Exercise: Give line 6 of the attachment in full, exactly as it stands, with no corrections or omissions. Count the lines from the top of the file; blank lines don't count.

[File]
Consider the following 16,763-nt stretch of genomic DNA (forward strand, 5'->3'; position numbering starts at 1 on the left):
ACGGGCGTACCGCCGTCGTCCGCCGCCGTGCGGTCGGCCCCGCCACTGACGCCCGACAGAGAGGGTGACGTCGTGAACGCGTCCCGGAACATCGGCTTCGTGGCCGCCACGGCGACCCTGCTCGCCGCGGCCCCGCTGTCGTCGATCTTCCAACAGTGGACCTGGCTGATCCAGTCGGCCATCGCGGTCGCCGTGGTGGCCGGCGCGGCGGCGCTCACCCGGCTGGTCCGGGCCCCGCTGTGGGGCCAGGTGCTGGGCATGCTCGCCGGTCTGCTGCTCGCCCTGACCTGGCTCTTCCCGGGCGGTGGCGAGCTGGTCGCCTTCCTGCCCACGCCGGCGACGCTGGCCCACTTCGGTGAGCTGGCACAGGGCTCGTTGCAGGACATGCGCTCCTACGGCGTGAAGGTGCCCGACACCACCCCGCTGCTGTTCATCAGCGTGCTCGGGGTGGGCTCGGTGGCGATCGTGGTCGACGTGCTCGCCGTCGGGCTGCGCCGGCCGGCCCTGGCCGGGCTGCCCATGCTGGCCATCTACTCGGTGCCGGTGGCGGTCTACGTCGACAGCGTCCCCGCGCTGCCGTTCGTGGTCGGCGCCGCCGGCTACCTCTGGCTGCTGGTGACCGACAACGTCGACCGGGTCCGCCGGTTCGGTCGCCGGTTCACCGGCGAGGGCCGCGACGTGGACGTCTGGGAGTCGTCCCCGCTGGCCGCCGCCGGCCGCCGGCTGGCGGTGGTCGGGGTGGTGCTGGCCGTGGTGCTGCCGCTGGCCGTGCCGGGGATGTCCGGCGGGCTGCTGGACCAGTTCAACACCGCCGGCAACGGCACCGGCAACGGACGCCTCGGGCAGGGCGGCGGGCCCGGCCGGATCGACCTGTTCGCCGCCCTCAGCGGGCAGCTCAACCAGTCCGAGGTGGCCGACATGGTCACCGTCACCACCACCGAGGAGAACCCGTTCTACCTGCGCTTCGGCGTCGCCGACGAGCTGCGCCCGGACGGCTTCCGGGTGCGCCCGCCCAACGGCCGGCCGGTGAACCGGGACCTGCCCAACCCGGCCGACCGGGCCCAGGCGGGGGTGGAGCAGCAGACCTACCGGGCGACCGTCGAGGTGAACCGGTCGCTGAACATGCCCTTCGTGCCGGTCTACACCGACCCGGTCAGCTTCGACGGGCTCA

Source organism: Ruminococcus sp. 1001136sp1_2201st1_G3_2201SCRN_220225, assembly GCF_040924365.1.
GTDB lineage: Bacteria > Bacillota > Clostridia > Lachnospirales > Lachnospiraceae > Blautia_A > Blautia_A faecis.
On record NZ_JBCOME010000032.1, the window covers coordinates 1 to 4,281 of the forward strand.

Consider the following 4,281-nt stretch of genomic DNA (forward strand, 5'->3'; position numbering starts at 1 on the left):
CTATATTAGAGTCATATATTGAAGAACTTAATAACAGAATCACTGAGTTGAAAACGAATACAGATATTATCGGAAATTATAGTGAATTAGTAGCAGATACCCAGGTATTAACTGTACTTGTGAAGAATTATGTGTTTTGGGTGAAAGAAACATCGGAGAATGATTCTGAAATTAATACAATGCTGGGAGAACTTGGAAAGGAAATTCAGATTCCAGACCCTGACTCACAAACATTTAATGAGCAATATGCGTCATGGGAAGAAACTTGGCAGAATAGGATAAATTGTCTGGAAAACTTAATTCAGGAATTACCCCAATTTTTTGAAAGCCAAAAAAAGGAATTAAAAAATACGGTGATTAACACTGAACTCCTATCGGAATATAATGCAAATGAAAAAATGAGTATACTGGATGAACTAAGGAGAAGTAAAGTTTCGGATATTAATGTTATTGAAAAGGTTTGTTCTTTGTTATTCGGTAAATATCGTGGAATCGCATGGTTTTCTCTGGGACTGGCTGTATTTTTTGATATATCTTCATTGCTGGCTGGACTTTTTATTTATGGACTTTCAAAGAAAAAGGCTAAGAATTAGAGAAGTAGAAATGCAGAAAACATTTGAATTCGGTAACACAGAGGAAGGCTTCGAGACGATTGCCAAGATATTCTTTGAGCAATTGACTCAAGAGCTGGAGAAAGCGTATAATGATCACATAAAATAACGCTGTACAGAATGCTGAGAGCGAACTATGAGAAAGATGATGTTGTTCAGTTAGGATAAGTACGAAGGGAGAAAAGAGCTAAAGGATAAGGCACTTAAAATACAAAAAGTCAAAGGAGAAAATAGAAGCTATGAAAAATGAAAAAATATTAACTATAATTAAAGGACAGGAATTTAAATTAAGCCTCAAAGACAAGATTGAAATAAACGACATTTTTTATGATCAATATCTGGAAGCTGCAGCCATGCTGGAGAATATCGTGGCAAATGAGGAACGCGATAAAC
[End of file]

Consider the following 4,281-nt stretch of genomic DNA (forward strand, 5'->3'; position numbering starts at 1 on the left):